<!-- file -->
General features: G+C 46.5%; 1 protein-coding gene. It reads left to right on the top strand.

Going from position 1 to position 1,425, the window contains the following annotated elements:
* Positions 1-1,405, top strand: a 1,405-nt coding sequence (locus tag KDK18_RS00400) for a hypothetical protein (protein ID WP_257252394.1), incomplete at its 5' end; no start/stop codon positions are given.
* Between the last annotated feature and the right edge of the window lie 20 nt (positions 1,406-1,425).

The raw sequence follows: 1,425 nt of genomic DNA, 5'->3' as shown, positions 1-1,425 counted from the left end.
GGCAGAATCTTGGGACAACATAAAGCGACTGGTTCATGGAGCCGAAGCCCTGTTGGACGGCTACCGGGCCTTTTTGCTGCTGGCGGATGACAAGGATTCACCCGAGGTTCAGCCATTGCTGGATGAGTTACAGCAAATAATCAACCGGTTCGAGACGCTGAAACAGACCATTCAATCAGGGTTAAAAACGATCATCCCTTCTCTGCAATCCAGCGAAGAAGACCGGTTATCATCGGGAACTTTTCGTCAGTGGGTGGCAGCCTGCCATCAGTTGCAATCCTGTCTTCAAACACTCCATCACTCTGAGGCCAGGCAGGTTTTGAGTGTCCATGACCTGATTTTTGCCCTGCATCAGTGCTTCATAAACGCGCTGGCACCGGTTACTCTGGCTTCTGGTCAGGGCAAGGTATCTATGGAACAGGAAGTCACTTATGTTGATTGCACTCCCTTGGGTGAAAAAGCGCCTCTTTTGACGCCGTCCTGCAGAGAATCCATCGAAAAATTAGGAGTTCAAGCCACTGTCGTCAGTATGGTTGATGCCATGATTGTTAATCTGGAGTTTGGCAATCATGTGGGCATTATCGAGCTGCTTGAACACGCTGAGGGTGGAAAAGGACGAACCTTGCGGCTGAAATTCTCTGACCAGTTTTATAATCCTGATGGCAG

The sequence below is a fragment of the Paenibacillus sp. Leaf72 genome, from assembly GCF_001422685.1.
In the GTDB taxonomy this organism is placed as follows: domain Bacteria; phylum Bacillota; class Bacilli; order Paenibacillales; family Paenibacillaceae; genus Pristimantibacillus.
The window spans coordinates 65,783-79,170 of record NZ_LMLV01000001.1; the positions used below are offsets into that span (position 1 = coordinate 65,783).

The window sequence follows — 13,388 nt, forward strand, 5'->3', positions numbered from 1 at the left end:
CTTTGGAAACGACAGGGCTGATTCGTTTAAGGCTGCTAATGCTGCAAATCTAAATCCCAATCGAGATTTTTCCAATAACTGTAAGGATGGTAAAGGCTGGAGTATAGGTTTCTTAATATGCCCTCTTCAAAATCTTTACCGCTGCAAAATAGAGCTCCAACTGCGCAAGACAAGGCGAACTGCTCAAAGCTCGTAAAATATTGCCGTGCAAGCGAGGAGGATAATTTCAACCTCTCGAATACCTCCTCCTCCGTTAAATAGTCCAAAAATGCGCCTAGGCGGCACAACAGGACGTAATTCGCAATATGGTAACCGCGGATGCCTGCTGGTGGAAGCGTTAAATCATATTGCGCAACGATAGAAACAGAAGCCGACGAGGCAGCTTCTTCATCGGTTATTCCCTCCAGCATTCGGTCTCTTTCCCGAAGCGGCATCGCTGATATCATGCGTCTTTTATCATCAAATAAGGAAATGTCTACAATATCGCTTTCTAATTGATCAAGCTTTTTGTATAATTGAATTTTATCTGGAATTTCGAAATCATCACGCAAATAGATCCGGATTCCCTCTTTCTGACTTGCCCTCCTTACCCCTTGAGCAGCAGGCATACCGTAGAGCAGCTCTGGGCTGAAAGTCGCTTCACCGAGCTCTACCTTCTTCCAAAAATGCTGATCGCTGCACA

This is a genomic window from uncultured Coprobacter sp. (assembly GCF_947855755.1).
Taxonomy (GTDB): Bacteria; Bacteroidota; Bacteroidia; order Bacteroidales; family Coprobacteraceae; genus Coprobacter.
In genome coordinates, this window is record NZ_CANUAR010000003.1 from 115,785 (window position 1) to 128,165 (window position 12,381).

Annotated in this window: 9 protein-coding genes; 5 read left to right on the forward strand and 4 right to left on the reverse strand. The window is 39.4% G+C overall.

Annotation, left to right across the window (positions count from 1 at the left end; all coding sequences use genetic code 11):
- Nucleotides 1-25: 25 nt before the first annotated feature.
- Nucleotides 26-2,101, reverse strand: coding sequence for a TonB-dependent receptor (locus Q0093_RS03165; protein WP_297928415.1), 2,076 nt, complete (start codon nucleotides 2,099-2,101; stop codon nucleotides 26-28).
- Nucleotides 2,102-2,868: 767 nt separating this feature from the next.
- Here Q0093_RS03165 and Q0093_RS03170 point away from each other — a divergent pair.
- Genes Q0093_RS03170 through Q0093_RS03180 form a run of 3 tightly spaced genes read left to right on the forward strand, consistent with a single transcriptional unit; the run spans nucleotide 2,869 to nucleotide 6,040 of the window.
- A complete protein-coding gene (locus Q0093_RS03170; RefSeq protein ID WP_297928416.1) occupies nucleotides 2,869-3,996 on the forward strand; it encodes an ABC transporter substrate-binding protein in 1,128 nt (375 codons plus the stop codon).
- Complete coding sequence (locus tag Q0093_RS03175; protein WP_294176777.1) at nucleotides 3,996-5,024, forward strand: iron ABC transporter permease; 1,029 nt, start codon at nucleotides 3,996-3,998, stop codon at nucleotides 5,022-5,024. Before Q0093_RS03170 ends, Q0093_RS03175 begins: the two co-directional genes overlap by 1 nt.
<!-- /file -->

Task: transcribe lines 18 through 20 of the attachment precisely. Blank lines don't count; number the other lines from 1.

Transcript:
- Nucleotides 26-2,101, reverse strand: coding sequence for a TonB-dependent receptor (locus Q0093_RS03165; protein WP_297928415.1), 2,076 nt, complete (start codon nucleotides 2,099-2,101; stop codon nucleotides 26-28).
- Nucleotides 2,102-2,868: 767 nt separating this feature from the next.
- Here Q0093_RS03165 and Q0093_RS03170 point away from each other — a divergent pair.